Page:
ALBANY, N.Y. – Former boxer, Ray Ciancaglini, was on his way to becoming a middleweight champion before repeated blows to the head caused brain damage that cut his career short. As a part of the 31st Annual Brain Injury Association Conference, Ciancaglini will be speaking about his current efforts to raise awareness about concussions for student-athletes.
Ciancaglini may no longer take the ring, but he is still a fighter in his battle with Dementia Pugilistic and Parkinson's syndrome. Having experienced the affect sports-related brain injury can have on one's life and career, he has committed the remainder of his life to doing what he can to prevent other athletes from facing similar obstacles.
At Thursday's conference, he will not only attempt to raise awareness about concussions in athletes, but he will also address the state's concussion law.
"The New York State law we passed is a good start, but doesn't go far enough," Ciancaglini said.
Under the law that went into effect in July of 2012, parents of student-athletes must sign a permission slip before their children can participate in practice or games. Once they have permission, if they suffer a concussion, the student cannot return to play until they are symptom-free for a 24 hour period and have a doctor's note of clearance for the first known concussion. If they experience second or any additional concussions they must be symptom-free for seven to ten days and have a doctor's note.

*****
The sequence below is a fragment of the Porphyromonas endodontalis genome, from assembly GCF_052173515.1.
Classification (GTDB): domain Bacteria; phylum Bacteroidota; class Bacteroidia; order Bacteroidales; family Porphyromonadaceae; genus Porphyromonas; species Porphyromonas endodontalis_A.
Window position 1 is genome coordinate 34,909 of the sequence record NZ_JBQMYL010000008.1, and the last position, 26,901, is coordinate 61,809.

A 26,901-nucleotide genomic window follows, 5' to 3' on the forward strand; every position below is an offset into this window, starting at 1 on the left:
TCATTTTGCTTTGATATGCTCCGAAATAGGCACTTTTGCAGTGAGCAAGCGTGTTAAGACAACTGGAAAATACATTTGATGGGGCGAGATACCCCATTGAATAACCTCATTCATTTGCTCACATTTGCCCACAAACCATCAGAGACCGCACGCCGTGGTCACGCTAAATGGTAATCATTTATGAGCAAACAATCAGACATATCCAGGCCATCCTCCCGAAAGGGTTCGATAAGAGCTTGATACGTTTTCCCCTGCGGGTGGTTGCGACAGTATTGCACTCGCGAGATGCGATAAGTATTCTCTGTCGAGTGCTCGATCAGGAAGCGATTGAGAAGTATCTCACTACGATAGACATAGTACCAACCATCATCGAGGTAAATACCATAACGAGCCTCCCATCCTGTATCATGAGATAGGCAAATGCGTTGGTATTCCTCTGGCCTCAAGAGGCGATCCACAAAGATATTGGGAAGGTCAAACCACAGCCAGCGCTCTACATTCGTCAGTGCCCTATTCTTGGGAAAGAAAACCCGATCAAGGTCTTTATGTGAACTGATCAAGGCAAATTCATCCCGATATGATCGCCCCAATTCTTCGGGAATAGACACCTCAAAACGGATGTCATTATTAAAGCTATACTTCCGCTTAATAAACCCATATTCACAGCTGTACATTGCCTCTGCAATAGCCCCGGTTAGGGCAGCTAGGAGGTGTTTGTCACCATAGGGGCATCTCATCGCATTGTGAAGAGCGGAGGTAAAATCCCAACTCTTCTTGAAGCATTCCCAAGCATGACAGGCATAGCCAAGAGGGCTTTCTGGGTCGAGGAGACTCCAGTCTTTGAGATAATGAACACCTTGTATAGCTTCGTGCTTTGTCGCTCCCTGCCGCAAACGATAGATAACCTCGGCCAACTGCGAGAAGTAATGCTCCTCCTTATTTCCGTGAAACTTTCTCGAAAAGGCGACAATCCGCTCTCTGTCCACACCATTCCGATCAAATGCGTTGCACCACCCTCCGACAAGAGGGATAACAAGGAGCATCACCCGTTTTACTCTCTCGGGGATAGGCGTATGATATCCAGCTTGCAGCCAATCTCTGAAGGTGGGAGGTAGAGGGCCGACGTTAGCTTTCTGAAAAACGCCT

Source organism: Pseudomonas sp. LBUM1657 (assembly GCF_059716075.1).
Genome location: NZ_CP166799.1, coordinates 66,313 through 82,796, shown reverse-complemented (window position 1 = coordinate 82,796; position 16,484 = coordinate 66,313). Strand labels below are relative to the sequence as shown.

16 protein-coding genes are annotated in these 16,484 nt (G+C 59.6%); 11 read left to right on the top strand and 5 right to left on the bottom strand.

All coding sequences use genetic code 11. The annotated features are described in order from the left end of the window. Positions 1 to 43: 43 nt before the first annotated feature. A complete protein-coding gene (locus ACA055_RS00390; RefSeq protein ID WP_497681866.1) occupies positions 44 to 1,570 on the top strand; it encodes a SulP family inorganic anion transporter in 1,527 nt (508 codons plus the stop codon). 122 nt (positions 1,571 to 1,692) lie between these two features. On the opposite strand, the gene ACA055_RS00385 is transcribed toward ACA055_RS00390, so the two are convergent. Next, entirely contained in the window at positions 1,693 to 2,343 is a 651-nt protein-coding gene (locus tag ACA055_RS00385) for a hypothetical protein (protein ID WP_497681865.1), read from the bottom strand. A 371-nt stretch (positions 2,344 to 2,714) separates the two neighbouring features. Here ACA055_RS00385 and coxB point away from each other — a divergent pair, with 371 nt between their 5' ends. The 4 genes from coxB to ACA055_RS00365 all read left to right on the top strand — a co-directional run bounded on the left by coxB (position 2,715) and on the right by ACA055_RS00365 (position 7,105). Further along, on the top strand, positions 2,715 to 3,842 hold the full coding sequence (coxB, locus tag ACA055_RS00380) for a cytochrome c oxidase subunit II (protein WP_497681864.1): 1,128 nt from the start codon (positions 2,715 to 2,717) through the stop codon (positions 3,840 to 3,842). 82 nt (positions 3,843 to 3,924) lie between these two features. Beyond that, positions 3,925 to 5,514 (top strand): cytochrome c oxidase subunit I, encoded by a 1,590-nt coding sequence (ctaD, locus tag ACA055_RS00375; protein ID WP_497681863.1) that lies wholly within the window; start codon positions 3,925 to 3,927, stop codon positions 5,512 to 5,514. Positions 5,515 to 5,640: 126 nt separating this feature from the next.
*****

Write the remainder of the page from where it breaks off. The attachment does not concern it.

Each year, roughly two million teenage football players suffer a mild traumatic brain injury, according to the Centers for Disease Control and Prevention. The two sports most prone to resulting in a concussion are football and women's soccer, but the likelihood of suffering a concussion for football players is still three times higher than it in for soccer.
The two-day conference is held from 9 a.m. to 3:15 p.m. on Thursday, with a special address by Ciancaglini at 2 p.m., in the Albany Marriott Hotel. On Friday, Brain Injury Association of New York State will host an "Advocacy Discussion" period where experts, neurologists, psychotherapists, authors and psychologists from across the nation will exchange in-depth ideas about prevention, diagnosis, treatment, latest research and changing perceptions of disability.